Throughout my adolescence I struggled with undiagnosed bipolar disorder developing, causing intense mood fluctuations and difficult to manage symptoms. I spent countless hours researching to discover what was wrong with me and eventually found information on Bipolar Disorder. Suddenly my life made sense, and I spent the next few years piecing my experiences over time together to formulate the full picture which led to eventual diagnosis.
Signs of Bipolar Disorder.
Here are 13 signs of potential bipolar disorder. Disclaimer – I am not a doctor.
- Periods of intermittent depression. If throughout your life you find you fall in and out of depression in a kind of cycle then it is possible that you may be experiencing bipolar depression, which cycles in nature and comes on seemingly without reason. It is key that the depression lasts for a certain period of time of at least two weeks and causes serious impairment in your life.
- Periods of euphoria. If in addition to periods of depression you also experience periods of your life where you feel really happy, full of energy, sociable and as if you depression almost couldn’t have or never happened you may be displaying symptoms of bipolar disorder, especially if one follows the other. I outline the diagnostic criteria for both of these episodes in my post about mixed episodes.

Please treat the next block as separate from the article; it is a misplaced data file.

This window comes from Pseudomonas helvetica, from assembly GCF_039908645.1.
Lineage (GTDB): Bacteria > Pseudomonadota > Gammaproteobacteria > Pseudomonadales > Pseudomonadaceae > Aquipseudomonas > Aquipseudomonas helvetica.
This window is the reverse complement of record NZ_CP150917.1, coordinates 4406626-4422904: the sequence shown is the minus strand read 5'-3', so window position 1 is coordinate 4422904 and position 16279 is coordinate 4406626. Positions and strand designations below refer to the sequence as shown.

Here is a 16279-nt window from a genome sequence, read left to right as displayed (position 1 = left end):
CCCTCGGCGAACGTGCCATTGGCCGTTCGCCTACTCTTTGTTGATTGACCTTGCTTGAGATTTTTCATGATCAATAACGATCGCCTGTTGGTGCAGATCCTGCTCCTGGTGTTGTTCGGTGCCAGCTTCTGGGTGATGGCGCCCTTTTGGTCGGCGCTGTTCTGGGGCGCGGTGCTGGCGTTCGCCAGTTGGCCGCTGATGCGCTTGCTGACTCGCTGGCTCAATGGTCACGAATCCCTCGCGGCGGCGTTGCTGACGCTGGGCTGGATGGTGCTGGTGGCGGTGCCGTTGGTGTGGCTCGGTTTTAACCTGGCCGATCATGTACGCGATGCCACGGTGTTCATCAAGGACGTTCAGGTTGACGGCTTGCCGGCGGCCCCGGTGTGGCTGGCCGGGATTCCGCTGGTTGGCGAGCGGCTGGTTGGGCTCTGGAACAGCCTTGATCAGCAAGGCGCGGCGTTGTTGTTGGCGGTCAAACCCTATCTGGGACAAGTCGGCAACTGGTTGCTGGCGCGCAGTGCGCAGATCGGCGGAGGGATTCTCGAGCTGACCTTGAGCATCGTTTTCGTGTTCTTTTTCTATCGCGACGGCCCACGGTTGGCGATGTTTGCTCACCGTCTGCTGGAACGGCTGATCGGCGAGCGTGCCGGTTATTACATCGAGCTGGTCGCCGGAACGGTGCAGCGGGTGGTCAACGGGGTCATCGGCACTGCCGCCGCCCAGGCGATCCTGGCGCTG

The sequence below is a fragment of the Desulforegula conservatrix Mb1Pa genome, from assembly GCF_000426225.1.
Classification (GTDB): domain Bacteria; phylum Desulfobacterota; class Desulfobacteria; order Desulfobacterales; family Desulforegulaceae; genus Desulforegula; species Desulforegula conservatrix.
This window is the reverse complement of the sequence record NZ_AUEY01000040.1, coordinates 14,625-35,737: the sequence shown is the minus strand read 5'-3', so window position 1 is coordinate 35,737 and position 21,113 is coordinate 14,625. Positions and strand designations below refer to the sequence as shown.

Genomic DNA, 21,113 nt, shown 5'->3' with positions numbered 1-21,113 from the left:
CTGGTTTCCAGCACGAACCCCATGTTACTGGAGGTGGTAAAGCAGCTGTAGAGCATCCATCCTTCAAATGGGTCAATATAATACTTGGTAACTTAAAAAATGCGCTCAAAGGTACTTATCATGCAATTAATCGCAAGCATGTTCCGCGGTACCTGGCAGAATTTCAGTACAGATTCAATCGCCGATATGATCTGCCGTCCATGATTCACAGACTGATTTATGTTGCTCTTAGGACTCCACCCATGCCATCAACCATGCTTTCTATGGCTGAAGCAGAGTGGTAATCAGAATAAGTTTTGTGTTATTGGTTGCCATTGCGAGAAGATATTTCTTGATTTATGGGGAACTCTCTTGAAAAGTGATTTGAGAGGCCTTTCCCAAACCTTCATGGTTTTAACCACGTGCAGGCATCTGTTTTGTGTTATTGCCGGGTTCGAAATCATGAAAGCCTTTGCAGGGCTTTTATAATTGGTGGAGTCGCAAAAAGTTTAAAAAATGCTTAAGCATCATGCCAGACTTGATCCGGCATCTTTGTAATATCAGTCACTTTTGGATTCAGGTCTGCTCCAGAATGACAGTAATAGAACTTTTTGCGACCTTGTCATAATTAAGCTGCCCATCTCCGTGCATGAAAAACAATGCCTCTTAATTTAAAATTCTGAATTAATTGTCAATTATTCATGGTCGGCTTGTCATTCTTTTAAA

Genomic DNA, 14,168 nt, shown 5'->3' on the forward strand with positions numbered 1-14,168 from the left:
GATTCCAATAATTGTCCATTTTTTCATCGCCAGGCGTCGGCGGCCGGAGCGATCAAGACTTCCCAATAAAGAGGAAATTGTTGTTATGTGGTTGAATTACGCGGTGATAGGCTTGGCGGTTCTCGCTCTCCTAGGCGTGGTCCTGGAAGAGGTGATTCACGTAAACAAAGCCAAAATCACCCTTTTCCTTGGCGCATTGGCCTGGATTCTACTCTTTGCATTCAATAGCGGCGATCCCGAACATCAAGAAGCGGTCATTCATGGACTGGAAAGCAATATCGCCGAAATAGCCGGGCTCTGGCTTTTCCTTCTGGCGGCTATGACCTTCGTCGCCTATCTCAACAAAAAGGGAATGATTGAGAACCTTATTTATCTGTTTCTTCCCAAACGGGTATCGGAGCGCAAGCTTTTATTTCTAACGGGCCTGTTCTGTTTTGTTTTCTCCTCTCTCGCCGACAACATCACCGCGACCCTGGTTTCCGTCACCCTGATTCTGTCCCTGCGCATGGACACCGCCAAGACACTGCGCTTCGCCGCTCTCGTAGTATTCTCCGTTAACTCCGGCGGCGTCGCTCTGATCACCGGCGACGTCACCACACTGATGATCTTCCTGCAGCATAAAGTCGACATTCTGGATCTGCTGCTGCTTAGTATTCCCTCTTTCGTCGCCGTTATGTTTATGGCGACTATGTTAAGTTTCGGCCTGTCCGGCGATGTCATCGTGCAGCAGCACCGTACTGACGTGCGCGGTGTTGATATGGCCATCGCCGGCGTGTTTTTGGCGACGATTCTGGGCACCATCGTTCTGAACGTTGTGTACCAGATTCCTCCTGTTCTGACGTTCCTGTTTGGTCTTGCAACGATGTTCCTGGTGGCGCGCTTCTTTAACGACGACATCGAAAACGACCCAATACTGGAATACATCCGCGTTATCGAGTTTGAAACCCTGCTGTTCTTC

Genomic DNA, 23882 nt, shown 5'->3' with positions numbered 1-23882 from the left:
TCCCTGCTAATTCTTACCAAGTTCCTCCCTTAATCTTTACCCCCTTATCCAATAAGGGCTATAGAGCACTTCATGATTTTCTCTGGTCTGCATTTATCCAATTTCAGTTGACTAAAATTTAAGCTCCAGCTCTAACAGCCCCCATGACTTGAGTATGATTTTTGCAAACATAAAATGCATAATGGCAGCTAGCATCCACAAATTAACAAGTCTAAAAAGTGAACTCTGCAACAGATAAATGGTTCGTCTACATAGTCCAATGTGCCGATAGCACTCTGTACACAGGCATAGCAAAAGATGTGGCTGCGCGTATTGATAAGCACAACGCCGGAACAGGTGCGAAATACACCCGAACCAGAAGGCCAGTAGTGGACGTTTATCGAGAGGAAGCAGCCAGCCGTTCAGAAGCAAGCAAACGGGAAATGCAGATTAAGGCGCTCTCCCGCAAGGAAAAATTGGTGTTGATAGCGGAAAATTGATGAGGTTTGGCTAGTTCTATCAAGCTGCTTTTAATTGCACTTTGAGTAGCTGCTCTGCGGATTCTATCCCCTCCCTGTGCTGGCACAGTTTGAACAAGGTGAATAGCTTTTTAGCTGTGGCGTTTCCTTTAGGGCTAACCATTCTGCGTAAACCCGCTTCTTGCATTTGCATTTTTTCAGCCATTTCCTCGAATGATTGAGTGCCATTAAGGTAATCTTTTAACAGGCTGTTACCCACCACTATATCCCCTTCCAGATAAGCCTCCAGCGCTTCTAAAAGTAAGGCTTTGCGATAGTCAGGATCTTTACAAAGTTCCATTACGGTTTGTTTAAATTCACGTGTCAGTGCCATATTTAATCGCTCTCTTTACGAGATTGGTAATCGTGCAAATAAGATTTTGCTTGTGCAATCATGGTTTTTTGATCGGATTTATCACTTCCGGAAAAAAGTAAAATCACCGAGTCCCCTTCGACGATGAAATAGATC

- Randomly going off medicine. A common and frustrating element of treating bipolar disorder is the tendency to come off medication suddenly and without consulting a doctor and it turns out this is actually quite common. For me, I would go through a period of depression and be put on an antidepressant, then the depression would suddenly disappear and I would stop taking my medication, eventually leading to another period of depression where I may or may not seek treatment.
- Symptoms begin at an early age. It is common within bipolar for the first episode to be a depressive one which hits at a very young age. For me this was around the age of 14 I think where I reached major depression diagnostic criteria. This is extremely young and outlines how difficult growing up with bipolar disorder can be. For me this was an agitated depression closely followed by hypomania then retarded depression. At this young age the symptoms are also atypical, such as a tendency to overeat instead of under eat in depression. This then switches as you get older.
- Creative Bursts. Another common symptom among bipolar disorder is that during a manic phase you will feel a sudden rush of creative ideas an energy, and then lose all desire to create when you subsequently crash into depression. Often leading to numerous unfinished projects or un-started ideas.
- Irregular Sleep. A key thing to understand about bipolar disorder is it affects your internal clock and this can lead to a reduced need for sleep during mania and an increased need for sleep during depression. However one thing I have noticed is that mania can be just as exhausting, it makes no sense to think the body can withstand that pace without getting tired, you just can’t rest or sleep when you need to!